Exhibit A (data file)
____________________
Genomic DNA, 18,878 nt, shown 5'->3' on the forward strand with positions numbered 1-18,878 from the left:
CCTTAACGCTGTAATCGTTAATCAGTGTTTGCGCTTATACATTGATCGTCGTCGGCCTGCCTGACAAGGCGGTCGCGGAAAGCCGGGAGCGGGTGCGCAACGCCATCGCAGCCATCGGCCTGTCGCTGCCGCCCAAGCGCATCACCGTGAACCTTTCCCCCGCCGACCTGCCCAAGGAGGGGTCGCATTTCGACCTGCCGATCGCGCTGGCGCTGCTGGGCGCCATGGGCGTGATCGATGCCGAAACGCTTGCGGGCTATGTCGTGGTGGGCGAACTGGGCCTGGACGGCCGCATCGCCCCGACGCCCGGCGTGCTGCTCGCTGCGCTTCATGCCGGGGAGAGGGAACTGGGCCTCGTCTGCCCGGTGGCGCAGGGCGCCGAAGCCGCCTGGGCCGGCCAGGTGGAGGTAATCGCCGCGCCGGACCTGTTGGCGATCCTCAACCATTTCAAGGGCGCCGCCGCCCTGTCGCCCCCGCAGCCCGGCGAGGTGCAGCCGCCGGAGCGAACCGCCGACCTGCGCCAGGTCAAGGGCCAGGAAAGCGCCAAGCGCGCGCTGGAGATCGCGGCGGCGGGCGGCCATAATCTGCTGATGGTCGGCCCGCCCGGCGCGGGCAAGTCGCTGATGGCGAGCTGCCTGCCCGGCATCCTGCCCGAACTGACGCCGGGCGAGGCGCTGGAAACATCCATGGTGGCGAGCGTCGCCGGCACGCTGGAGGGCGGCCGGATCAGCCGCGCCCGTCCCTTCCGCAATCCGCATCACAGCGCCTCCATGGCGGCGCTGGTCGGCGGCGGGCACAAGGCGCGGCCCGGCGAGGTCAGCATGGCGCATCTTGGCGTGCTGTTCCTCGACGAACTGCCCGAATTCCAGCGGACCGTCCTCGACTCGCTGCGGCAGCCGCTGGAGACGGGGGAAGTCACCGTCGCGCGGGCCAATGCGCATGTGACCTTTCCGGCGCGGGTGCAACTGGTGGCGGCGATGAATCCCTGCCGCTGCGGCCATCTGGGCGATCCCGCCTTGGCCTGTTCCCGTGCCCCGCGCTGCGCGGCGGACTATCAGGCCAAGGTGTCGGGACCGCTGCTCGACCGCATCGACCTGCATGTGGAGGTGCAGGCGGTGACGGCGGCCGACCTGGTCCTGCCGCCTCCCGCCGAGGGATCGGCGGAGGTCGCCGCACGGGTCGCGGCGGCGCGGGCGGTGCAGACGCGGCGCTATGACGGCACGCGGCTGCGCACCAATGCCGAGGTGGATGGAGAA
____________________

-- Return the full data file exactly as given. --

Genomic DNA, 18,878 nt, shown 5'->3' on the forward strand with positions numbered 1-18,878 from the left:
CCTTAACGCTGTAATCGTTAATCAGTGTTTGCGCTTATACATTGATCGTCGTCGGCCTGCCTGACAAGGCGGTCGCGGAAAGCCGGGAGCGGGTGCGCAACGCCATCGCAGCCATCGGCCTGTCGCTGCCGCCCAAGCGCATCACCGTGAACCTTTCCCCCGCCGACCTGCCCAAGGAGGGGTCGCATTTCGACCTGCCGATCGCGCTGGCGCTGCTGGGCGCCATGGGCGTGATCGATGCCGAAACGCTTGCGGGCTATGTCGTGGTGGGCGAACTGGGCCTGGACGGCCGCATCGCCCCGACGCCCGGCGTGCTGCTCGCTGCGCTTCATGCCGGGGAGAGGGAACTGGGCCTCGTCTGCCCGGTGGCGCAGGGCGCCGAAGCCGCCTGGGCCGGCCAGGTGGAGGTAATCGCCGCGCCGGACCTGTTGGCGATCCTCAACCATTTCAAGGGCGCCGCCGCCCTGTCGCCCCCGCAGCCCGGCGAGGTGCAGCCGCCGGAGCGAACCGCCGACCTGCGCCAGGTCAAGGGCCAGGAAAGCGCCAAGCGCGCGCTGGAGATCGCGGCGGCGGGCGGCCATAATCTGCTGATGGTCGGCCCGCCCGGCGCGGGCAAGTCGCTGATGGCGAGCTGCCTGCCCGGCATCCTGCCCGAACTGACGCCGGGCGAGGCGCTGGAAACATCCATGGTGGCGAGCGTCGCCGGCACGCTGGAGGGCGGCCGGATCAGCCGCGCCCGTCCCTTCCGCAATCCGCATCACAGCGCCTCCATGGCGGCGCTGGTCGGCGGCGGGCACAAGGCGCGGCCCGGCGAGGTCAGCATGGCGCATCTTGGCGTGCTGTTCCTCGACGAACTGCCCGAATTCCAGCGGACCGTCCTCGACTCGCTGCGGCAGCCGCTGGAGACGGGGGAAGTCACCGTCGCGCGGGCCAATGCGCATGTGACCTTTCCGGCGCGGGTGCAACTGGTGGCGGCGATGAATCCCTGCCGCTGCGGCCATCTGGGCGATCCCGCCTTGGCCTGTTCCCGTGCCCCGCGCTGCGCGGCGGACTATCAGGCCAAGGTGTCGGGACCGCTGCTCGACCGCATCGACCTGCATGTGGAGGTGCAGGCGGTGACGGCGGCCGACCTGGTCCTGCCGCCTCCCGCCGAGGGATCGGCGGAGGTCGCCGCACGGGTCGCGGCGGCGCGGGCGGTGCAGACGCGGCGCTATGACGGCACGCGGCTGCGCACCAATGCCGAGGTGGATGGAGAA